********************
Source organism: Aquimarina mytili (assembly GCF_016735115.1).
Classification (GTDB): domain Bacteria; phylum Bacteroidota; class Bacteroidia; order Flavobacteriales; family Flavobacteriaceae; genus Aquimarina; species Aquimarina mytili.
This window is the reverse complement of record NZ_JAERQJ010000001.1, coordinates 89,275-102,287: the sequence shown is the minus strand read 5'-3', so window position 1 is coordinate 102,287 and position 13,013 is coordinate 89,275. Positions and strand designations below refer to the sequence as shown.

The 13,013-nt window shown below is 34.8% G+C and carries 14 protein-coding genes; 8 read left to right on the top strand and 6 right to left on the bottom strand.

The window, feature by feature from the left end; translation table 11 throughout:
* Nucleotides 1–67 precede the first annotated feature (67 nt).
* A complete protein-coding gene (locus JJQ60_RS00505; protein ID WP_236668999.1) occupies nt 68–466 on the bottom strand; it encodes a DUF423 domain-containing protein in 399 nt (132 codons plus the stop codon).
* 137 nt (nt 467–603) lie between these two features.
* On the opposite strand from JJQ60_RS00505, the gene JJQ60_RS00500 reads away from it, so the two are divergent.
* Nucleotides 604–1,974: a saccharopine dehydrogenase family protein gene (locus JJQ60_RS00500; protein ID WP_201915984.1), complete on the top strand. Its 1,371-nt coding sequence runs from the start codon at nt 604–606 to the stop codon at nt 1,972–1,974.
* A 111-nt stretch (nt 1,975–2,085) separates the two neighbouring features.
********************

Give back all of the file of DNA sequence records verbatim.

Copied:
Source organism: Aquimarina mytili (assembly GCF_016735115.1).
Classification (GTDB): domain Bacteria; phylum Bacteroidota; class Bacteroidia; order Flavobacteriales; family Flavobacteriaceae; genus Aquimarina; species Aquimarina mytili.
This window is the reverse complement of record NZ_JAERQJ010000001.1, coordinates 89,275-102,287: the sequence shown is the minus strand read 5'-3', so window position 1 is coordinate 102,287 and position 13,013 is coordinate 89,275. Positions and strand designations below refer to the sequence as shown.

The 13,013-nt window shown below is 34.8% G+C and carries 14 protein-coding genes; 8 read left to right on the top strand and 6 right to left on the bottom strand.

The window, feature by feature from the left end; translation table 11 throughout:
* Nucleotides 1–67 precede the first annotated feature (67 nt).
* A complete protein-coding gene (locus JJQ60_RS00505; protein ID WP_236668999.1) occupies nt 68–466 on the bottom strand; it encodes a DUF423 domain-containing protein in 399 nt (132 codons plus the stop codon).
* 137 nt (nt 467–603) lie between these two features.
* On the opposite strand from JJQ60_RS00505, the gene JJQ60_RS00500 reads away from it, so the two are divergent.
* Nucleotides 604–1,974: a saccharopine dehydrogenase family protein gene (locus JJQ60_RS00500; protein ID WP_201915984.1), complete on the top strand. Its 1,371-nt coding sequence runs from the start codon at nt 604–606 to the stop codon at nt 1,972–1,974.
* A 111-nt stretch (nt 1,975–2,085) separates the two neighbouring features.